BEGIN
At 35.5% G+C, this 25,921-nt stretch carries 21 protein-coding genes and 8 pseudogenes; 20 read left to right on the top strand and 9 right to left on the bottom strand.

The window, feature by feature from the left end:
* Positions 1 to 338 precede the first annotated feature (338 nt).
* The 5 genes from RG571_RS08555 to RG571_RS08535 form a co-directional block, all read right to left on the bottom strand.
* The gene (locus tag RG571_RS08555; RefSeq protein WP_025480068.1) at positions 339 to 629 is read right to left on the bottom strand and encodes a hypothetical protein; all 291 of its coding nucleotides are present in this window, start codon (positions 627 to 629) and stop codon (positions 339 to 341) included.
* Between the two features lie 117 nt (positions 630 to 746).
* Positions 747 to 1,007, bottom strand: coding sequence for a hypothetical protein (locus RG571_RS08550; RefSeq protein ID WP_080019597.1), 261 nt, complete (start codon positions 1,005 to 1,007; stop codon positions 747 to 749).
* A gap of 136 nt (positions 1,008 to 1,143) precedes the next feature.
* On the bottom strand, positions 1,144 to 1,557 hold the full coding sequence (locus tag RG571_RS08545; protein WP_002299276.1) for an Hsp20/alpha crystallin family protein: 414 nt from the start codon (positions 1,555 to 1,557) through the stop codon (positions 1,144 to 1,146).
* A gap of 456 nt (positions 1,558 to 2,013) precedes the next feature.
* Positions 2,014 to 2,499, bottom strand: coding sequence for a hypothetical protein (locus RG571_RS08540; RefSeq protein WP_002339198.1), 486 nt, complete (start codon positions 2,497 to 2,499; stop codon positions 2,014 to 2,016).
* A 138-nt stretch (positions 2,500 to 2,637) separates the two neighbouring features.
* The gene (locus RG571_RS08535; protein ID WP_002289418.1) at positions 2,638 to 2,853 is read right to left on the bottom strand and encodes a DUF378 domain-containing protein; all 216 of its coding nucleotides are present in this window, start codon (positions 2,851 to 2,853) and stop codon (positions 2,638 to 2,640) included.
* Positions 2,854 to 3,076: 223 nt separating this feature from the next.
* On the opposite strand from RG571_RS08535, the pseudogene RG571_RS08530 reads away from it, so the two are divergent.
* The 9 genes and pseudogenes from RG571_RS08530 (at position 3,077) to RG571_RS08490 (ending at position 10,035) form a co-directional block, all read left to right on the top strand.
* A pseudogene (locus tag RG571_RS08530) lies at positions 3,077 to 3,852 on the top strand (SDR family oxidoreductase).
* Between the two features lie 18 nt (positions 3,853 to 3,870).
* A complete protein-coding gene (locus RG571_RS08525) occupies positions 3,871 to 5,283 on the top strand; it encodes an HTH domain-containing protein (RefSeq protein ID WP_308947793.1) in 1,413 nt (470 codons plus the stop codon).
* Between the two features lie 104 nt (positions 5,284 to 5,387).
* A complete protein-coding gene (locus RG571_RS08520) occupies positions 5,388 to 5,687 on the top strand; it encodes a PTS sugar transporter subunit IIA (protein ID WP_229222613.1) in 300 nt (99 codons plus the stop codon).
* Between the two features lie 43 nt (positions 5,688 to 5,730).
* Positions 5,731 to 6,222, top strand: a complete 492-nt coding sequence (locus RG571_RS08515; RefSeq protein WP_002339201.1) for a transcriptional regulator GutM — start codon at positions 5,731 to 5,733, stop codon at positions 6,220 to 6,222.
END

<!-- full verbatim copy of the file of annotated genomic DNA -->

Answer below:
At 35.5% G+C, this 25,921-nt stretch carries 21 protein-coding genes and 8 pseudogenes; 20 read left to right on the top strand and 9 right to left on the bottom strand.

The window, feature by feature from the left end:
* Positions 1 to 338 precede the first annotated feature (338 nt).
* The 5 genes from RG571_RS08555 to RG571_RS08535 form a co-directional block, all read right to left on the bottom strand.
* The gene (locus tag RG571_RS08555; RefSeq protein WP_025480068.1) at positions 339 to 629 is read right to left on the bottom strand and encodes a hypothetical protein; all 291 of its coding nucleotides are present in this window, start codon (positions 627 to 629) and stop codon (positions 339 to 341) included.
* Between the two features lie 117 nt (positions 630 to 746).
* Positions 747 to 1,007, bottom strand: coding sequence for a hypothetical protein (locus RG571_RS08550; RefSeq protein ID WP_080019597.1), 261 nt, complete (start codon positions 1,005 to 1,007; stop codon positions 747 to 749).
* A gap of 136 nt (positions 1,008 to 1,143) precedes the next feature.
* On the bottom strand, positions 1,144 to 1,557 hold the full coding sequence (locus tag RG571_RS08545; protein WP_002299276.1) for an Hsp20/alpha crystallin family protein: 414 nt from the start codon (positions 1,555 to 1,557) through the stop codon (positions 1,144 to 1,146).
* A gap of 456 nt (positions 1,558 to 2,013) precedes the next feature.
* Positions 2,014 to 2,499, bottom strand: coding sequence for a hypothetical protein (locus RG571_RS08540; RefSeq protein WP_002339198.1), 486 nt, complete (start codon positions 2,497 to 2,499; stop codon positions 2,014 to 2,016).
* A 138-nt stretch (positions 2,500 to 2,637) separates the two neighbouring features.
* The gene (locus RG571_RS08535; protein ID WP_002289418.1) at positions 2,638 to 2,853 is read right to left on the bottom strand and encodes a DUF378 domain-containing protein; all 216 of its coding nucleotides are present in this window, start codon (positions 2,851 to 2,853) and stop codon (positions 2,638 to 2,640) included.
* Positions 2,854 to 3,076: 223 nt separating this feature from the next.
* On the opposite strand from RG571_RS08535, the pseudogene RG571_RS08530 reads away from it, so the two are divergent.
* The 9 genes and pseudogenes from RG571_RS08530 (at position 3,077) to RG571_RS08490 (ending at position 10,035) form a co-directional block, all read left to right on the top strand.
* A pseudogene (locus tag RG571_RS08530) lies at positions 3,077 to 3,852 on the top strand (SDR family oxidoreductase).
* Between the two features lie 18 nt (positions 3,853 to 3,870).
* A complete protein-coding gene (locus RG571_RS08525) occupies positions 3,871 to 5,283 on the top strand; it encodes an HTH domain-containing protein (RefSeq protein ID WP_308947793.1) in 1,413 nt (470 codons plus the stop codon).
* Between the two features lie 104 nt (positions 5,284 to 5,387).
* A complete protein-coding gene (locus RG571_RS08520) occupies positions 5,388 to 5,687 on the top strand; it encodes a PTS sugar transporter subunit IIA (protein ID WP_229222613.1) in 300 nt (99 codons plus the stop codon).
* Between the two features lie 43 nt (positions 5,688 to 5,730).
* Positions 5,731 to 6,222, top strand: a complete 492-nt coding sequence (locus RG571_RS08515; RefSeq protein WP_002339201.1) for a transcriptional regulator GutM — start codon at positions 5,731 to 5,733, stop codon at positions 6,220 to 6,222.